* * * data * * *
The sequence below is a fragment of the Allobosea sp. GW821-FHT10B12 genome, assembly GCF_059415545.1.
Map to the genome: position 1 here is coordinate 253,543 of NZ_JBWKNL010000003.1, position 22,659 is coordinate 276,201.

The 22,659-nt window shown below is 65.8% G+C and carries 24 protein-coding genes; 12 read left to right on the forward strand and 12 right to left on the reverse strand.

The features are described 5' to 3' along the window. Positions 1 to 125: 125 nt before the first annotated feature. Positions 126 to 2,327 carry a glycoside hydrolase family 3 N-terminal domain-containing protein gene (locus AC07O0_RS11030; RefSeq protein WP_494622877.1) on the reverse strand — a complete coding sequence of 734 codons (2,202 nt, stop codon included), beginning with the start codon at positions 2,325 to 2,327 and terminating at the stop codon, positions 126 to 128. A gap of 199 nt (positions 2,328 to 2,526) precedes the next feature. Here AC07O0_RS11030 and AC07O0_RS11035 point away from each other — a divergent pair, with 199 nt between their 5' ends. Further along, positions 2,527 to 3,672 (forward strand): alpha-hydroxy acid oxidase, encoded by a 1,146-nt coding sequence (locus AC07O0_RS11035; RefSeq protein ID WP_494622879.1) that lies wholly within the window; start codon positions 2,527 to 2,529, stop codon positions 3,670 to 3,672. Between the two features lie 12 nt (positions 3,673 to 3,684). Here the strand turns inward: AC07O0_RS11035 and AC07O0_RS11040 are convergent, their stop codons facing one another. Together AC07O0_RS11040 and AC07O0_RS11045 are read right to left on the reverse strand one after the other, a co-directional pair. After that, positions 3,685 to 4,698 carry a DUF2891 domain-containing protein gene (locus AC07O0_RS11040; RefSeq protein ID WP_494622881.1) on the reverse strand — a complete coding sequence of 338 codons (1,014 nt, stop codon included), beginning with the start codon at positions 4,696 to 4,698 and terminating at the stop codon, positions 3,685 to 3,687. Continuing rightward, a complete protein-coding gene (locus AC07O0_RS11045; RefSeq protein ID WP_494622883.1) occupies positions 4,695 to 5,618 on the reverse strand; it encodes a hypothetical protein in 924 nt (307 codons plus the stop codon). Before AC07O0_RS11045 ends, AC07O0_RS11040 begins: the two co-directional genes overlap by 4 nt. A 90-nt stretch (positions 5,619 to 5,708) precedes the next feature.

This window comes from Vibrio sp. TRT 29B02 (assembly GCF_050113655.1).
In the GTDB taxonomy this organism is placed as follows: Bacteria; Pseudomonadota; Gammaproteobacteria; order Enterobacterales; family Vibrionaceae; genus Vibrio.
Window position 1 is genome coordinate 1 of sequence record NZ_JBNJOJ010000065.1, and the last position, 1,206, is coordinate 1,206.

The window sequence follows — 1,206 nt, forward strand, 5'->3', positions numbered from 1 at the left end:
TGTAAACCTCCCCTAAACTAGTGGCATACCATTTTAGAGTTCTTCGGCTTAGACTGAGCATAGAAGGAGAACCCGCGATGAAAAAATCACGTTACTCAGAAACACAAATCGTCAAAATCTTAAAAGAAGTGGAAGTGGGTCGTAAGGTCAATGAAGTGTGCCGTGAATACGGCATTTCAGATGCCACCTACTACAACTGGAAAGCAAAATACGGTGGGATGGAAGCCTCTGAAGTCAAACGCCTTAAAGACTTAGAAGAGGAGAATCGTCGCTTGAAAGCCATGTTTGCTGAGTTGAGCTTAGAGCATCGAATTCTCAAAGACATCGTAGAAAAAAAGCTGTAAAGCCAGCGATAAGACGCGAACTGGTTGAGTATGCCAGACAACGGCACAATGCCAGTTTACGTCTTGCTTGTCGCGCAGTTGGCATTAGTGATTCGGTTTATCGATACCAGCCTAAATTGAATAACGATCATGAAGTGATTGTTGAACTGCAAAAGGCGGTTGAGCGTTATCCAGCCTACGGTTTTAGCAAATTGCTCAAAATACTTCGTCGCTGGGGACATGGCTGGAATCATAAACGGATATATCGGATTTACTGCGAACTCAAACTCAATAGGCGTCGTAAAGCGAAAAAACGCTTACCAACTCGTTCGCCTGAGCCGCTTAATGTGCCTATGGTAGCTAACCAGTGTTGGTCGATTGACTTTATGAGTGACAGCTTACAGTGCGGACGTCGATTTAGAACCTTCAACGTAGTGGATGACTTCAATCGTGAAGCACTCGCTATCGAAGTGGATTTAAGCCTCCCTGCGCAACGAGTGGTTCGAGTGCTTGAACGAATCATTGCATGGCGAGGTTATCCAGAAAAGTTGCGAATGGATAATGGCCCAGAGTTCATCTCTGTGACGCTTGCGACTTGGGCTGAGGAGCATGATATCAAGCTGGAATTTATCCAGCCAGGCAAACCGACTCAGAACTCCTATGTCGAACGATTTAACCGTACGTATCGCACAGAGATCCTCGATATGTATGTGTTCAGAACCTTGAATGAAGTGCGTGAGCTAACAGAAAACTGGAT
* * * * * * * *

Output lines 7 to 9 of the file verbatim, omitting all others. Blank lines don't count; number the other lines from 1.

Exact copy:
Window position 1 is genome coordinate 1 of sequence record NZ_JBNJOJ010000065.1, and the last position, 1,206, is coordinate 1,206.

The window sequence follows — 1,206 nt, forward strand, 5'->3', positions numbered from 1 at the left end:
TGTAAACCTCCCCTAAACTAGTGGCATACCATTTTAGAGTTCTTCGGCTTAGACTGAGCATAGAAGGAGAACCCGCGATGAAAAAATCACGTTACTCAGAAACACAAATCGTCAAAATCTTAAAAGAAGTGGAAGTGGGTCGTAAGGTCAATGAAGTGTGCCGTGAATACGGCATTTCAGATGCCACCTACTACAACTGGAAAGCAAAATACGGTGGGATGGAAGCCTCTGAAGTCAAACGCCTTAAAGACTTAGAAGAGGAGAATCGTCGCTTGAAAGCCATGTTTGCTGAGTTGAGCTTAGAGCATCGAATTCTCAAAGACATCGTAGAAAAAAAGCTGTAAAGCCAGCGATAAGACGCGAACTGGTTGAGTATGCCAGACAACGGCACAATGCCAGTTTACGTCTTGCTTGTCGCGCAGTTGGCATTAGTGATTCGGTTTATCGATACCAGCCTAAATTGAATAACGATCATGAAGTGATTGTTGAACTGCAAAAGGCGGTTGAGCGTTATCCAGCCTACGGTTTTAGCAAATTGCTCAAAATACTTCGTCGCTGGGGACATGGCTGGAATCATAAACGGATATATCGGATTTACTGCGAACTCAAACTCAATAGGCGTCGTAAAGCGAAAAAACGCTTACCAACTCGTTCGCCTGAGCCGCTTAATGTGCCTATGGTAGCTAACCAGTGTTGGTCGATTGACTTTATGAGTGACAGCTTACAGTGCGGACGTCGATTTAGAACCTTCAACGTAGTGGATGACTTCAATCGTGAAGCACTCGCTATCGAAGTGGATTTAAGCCTCCCTGCGCAACGAGTGGTTCGAGTGCTTGAACGAATCATTGCATGGCGAGGTTATCCAGAAAAGTTGCGAATGGATAATGGCCCAGAGTTCATCTCTGTGACGCTTGCGACTTGGGCTGAGGAGCATGATATCAAGCTGGAATTTATCCAGCCAGGCAAACCGACTCAGAACTCCTATGTCGAACGATTTAACCGTACGTATCGCACAGAGATCCTCGATATGTATGTGTTCAGAACCTTGAATGAAGTGCGTGAGCTAACAGAAAACTGGAT